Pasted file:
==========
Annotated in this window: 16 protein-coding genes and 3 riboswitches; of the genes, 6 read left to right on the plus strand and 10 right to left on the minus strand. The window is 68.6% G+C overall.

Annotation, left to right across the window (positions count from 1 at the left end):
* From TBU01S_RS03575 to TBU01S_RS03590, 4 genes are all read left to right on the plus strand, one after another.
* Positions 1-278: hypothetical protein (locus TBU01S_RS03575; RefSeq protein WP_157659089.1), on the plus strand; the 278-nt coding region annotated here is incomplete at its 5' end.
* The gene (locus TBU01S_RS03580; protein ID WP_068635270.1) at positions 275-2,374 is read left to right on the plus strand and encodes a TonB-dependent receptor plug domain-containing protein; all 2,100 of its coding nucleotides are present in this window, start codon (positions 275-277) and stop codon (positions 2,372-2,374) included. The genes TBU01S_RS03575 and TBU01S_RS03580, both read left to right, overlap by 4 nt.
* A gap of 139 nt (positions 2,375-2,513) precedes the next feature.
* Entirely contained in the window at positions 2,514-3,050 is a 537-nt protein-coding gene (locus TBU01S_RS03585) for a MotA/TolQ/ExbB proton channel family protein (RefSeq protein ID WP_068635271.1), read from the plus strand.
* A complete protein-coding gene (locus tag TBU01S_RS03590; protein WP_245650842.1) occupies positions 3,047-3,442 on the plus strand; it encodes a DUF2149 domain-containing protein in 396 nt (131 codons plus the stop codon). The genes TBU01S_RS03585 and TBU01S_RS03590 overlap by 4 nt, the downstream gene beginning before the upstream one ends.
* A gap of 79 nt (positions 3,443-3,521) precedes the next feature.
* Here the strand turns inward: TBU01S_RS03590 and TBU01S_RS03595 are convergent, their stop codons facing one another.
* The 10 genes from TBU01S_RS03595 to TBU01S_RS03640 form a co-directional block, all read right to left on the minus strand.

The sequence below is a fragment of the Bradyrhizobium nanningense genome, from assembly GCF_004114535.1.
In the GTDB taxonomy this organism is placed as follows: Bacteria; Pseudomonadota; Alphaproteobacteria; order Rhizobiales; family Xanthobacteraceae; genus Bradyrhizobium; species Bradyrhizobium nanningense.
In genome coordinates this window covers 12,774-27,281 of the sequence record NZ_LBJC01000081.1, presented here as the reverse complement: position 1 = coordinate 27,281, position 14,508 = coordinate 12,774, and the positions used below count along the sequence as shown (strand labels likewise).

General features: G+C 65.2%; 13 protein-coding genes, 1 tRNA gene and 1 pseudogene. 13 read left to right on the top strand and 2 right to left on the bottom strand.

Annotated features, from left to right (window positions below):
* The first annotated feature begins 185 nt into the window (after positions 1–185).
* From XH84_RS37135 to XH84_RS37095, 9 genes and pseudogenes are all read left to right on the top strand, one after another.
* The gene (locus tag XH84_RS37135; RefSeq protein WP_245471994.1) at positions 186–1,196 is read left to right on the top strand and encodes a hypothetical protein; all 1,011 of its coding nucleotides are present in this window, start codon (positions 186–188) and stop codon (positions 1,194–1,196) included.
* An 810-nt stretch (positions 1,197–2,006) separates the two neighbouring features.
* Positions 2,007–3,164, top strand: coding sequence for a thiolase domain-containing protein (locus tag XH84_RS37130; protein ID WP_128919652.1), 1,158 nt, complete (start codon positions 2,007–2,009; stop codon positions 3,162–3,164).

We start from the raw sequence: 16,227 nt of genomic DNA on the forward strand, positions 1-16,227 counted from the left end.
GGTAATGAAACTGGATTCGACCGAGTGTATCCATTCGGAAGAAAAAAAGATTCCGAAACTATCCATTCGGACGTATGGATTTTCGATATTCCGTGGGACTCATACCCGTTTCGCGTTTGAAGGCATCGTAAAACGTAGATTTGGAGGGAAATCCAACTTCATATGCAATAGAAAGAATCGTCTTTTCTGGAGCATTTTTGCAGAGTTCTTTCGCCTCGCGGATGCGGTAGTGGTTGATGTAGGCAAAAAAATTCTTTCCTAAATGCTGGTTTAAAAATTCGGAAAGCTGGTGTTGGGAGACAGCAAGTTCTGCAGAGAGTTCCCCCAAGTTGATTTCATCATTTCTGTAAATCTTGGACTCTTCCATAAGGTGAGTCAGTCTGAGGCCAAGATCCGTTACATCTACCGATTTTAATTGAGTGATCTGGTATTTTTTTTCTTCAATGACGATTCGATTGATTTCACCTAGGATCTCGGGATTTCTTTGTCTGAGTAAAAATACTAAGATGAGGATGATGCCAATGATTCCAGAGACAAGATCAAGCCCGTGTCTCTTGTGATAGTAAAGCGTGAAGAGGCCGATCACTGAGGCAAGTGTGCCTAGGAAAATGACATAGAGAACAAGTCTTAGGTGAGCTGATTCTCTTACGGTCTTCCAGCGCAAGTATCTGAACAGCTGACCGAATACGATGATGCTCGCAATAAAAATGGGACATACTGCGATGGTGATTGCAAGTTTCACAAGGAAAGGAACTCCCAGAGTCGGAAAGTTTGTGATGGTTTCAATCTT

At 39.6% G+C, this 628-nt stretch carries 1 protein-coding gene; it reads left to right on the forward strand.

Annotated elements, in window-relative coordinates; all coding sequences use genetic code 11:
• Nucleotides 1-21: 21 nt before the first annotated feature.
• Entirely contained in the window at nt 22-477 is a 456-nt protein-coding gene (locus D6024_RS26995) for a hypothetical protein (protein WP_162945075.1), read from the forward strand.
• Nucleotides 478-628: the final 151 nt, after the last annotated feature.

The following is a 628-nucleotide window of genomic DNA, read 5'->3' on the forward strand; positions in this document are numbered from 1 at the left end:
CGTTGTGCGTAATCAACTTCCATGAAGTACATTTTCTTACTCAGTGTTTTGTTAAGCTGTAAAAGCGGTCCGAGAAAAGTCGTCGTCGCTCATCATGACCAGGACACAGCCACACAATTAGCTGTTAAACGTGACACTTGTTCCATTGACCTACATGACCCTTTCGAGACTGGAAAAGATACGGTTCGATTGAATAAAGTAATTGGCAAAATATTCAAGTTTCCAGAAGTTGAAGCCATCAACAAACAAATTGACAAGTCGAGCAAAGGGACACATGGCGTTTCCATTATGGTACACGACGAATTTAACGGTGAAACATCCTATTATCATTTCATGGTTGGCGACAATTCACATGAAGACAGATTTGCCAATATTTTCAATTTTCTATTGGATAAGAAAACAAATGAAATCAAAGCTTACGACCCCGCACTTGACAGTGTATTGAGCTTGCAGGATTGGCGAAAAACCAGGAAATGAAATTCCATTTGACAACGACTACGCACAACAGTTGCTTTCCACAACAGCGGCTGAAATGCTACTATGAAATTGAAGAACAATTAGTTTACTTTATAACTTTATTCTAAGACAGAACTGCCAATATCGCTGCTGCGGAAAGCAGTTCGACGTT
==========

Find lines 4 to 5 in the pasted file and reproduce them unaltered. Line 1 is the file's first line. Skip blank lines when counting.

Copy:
* Positions 1-278: hypothetical protein (locus TBU01S_RS03575; RefSeq protein WP_157659089.1), on the plus strand; the 278-nt coding region annotated here is incomplete at its 5' end.
* The gene (locus TBU01S_RS03580; protein ID WP_068635270.1) at positions 275-2,374 is read left to right on the plus strand and encodes a TonB-dependent receptor plug domain-containing protein; all 2,100 of its coding nucleotides are present in this window, start codon (positions 275-277) and stop codon (positions 2,372-2,374) included. The genes TBU01S_RS03575 and TBU01S_RS03580, both read left to right, overlap by 4 nt.